As far as I can gather, from the various things I have read, including this FOI request, that letter was not sent. But guess what? The local authority didn’t know their own legal procedures, and deregistered her anyway. The school, at one point, had a telephone conversation in which the parents told them of their intention to home educate, but that does not make for a deregistration. The local authority, later, recieved a letter of deregistration, but the local authority CAN’T deregister a child – only the school can. They all muddled their own procedures, and behaved as if she were home educated, but she was not.

For months and months, Khyra was, or should have been, on the roll of her school, but was not attending. She hadn’t gone anywhere, they knew where she was. Teaching staff went to her house to try and see her, but failed. The school, who were actually very worried about her, reported her to social services, who by all accounts, went to the house once, got no answer, and never tried again. The neighbours knew that odd things were going on, including leaving Khyra outside in winter in her underwear, but did not see fit to play the merry hell with social services that really should have been played.

That child was let down – not so much by the school, though some training issues appear to have arisen there, too, but certainly by social services, by her community, and most importantly, BY HER PARENTS.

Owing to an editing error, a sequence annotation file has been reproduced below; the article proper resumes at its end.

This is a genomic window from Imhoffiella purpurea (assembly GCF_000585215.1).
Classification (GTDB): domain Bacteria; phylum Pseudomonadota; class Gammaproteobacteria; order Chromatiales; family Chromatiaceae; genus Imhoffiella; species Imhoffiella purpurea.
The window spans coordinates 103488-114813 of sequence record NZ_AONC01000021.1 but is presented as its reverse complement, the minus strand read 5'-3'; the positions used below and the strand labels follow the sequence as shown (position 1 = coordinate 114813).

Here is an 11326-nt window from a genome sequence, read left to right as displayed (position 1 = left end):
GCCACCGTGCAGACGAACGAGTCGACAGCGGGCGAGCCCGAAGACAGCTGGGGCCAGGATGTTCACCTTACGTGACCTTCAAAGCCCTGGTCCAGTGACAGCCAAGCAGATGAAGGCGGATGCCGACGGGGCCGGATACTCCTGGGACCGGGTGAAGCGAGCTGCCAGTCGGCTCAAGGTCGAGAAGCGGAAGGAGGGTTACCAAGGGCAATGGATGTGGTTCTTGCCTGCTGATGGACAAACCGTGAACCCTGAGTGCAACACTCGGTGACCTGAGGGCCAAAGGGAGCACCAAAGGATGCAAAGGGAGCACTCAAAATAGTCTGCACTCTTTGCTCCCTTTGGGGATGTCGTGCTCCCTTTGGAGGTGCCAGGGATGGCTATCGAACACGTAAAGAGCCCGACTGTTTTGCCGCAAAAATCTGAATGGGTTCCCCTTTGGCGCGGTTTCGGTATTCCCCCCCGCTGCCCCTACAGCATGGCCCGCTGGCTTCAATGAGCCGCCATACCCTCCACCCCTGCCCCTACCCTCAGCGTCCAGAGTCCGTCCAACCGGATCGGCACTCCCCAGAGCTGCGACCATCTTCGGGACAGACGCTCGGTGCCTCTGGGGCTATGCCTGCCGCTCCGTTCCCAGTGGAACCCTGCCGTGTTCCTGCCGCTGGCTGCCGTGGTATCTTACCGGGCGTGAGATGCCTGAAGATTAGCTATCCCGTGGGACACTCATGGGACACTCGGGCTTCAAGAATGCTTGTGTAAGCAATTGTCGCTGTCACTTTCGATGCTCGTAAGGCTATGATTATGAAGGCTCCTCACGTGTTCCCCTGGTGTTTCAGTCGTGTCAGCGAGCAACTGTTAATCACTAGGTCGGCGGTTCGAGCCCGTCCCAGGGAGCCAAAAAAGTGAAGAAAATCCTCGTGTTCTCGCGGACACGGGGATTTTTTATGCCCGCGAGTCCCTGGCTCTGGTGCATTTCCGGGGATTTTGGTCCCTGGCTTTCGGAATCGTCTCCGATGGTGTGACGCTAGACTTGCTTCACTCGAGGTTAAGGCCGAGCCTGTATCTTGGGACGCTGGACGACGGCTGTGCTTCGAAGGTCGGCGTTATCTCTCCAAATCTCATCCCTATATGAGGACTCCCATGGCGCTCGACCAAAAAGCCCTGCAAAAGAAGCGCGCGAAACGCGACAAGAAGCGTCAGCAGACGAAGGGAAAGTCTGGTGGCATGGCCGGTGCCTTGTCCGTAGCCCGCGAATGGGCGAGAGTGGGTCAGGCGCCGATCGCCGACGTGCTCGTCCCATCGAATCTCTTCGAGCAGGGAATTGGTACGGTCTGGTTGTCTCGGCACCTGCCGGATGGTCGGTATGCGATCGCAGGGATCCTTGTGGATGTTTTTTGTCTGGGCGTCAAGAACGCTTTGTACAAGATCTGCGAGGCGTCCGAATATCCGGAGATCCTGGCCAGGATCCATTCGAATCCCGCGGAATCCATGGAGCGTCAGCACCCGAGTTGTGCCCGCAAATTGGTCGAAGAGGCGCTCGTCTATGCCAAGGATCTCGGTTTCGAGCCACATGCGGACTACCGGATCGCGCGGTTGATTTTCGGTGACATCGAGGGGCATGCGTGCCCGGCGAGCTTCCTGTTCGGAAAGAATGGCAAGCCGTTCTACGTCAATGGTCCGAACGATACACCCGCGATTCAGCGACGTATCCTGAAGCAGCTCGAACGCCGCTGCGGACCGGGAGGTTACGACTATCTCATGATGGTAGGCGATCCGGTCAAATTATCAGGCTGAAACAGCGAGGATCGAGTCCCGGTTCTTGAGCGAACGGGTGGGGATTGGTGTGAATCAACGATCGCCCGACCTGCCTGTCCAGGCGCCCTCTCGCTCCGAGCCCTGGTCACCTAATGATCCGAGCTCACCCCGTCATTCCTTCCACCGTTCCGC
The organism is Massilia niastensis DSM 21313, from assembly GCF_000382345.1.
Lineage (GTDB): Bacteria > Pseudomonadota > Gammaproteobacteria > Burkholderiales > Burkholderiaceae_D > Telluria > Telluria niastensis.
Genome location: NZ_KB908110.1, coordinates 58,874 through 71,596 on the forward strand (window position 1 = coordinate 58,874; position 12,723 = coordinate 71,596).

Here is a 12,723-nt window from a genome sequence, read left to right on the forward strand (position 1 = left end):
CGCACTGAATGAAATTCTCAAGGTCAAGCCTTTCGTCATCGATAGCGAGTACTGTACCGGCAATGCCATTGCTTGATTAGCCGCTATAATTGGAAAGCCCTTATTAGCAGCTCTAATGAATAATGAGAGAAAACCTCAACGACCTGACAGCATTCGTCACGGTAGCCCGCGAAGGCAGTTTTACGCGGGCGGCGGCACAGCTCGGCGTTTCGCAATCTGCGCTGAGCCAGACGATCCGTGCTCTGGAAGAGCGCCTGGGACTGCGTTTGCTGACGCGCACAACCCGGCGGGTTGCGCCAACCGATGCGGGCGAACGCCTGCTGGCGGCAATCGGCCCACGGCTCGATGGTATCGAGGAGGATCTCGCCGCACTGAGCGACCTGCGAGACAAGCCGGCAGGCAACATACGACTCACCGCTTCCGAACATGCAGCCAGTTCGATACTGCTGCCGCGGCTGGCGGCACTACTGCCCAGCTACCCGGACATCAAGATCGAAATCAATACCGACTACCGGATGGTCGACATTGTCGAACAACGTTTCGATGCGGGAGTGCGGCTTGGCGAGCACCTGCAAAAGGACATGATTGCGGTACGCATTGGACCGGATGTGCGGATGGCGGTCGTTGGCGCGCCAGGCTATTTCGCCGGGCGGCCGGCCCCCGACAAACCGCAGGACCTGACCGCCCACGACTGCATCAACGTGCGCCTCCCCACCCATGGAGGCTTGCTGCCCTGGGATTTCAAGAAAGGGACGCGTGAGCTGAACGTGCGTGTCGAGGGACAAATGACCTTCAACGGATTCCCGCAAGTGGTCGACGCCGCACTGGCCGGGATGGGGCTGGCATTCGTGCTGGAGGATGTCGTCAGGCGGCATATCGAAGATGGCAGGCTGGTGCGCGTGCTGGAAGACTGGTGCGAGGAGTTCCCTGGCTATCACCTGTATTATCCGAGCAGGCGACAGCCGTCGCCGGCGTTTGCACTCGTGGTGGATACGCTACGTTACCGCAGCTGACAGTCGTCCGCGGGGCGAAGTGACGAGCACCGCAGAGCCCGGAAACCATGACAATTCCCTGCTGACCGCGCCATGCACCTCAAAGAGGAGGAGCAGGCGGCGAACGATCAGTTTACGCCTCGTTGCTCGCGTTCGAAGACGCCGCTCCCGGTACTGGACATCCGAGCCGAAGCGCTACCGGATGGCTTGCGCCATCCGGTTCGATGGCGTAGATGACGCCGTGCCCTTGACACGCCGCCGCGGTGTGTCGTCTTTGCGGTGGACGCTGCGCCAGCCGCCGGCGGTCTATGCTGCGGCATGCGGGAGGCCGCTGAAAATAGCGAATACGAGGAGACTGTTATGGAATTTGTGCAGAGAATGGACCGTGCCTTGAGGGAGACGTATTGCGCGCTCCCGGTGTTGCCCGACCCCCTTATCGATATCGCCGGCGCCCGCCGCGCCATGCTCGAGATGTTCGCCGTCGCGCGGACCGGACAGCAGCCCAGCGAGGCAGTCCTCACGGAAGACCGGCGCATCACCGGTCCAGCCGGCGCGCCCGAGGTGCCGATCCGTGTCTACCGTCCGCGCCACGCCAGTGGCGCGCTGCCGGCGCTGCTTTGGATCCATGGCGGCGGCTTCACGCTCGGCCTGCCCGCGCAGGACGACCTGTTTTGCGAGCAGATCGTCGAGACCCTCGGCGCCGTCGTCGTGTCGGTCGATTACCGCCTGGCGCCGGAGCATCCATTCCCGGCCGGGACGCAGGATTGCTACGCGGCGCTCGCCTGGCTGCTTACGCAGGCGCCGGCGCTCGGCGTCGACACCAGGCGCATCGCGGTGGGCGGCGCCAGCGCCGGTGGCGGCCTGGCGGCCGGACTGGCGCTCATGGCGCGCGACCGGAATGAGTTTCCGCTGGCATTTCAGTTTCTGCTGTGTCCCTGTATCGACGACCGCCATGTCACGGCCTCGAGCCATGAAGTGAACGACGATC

Guess what, folks? It was her mother, and her mother’s boyfriend, who killed her. Nobody else. It was them. They did it. Nobody stopped them, and plenty of people could have at least tried, but ultimately, their contribution would not have been required if those two people had fulfilled their legal and moral obligation to feed her. To FEED HER, for crying out loud! The blame lies with them.

Where the blame does not lie, is with me. Khyra had a whole community around her, and that community failed to save her. Her father failed to save her. I, however, am not a part of that community. I did not know Khyra. I wasn’t there. There was nothing I could do. It is not my fault.

The thing is, even if Khyra HAD been home educated, and it’s perfectly possible, given a slightly more robust investigation of the procedure by her parents, and even if Schedule 1 of the Children, Schools and Families Bill had been enacted into law, SHE WOULD STILL HAVE DIED. Schedule 1 allows for two days a year spent with the family – less, by the time travelling time, report writing, and so on, are factored in – and Khyra was starved in five months. Schedule 1 of the CSF Bill is about giving local authorities carte blanche to arbitrarily reject the provision that home educators are making for their children’s learning, on the basis of a wide range of equally spurious reasons. It is about taking responsibility for the education of children away from parents, and handing it to bureaucracies. It is about, incidentally, setting the legal precedent for YOU, oh school-using friends who think this doesn’t affect you, to be unable to choose the school that is right for your child, that fits your belief system, or even that accepts your cheques.

Being enrolled at school did not save Khyra. Being a long-term truant certainly didn’t save her, since no-one quite noticed. Serving up the education of my children on a platter, in the wake of an unjustified, unsubstantiated, just plain incorrect moral panic over children being “seen” certainly wouldn’t have saved her. It won’t save anyone.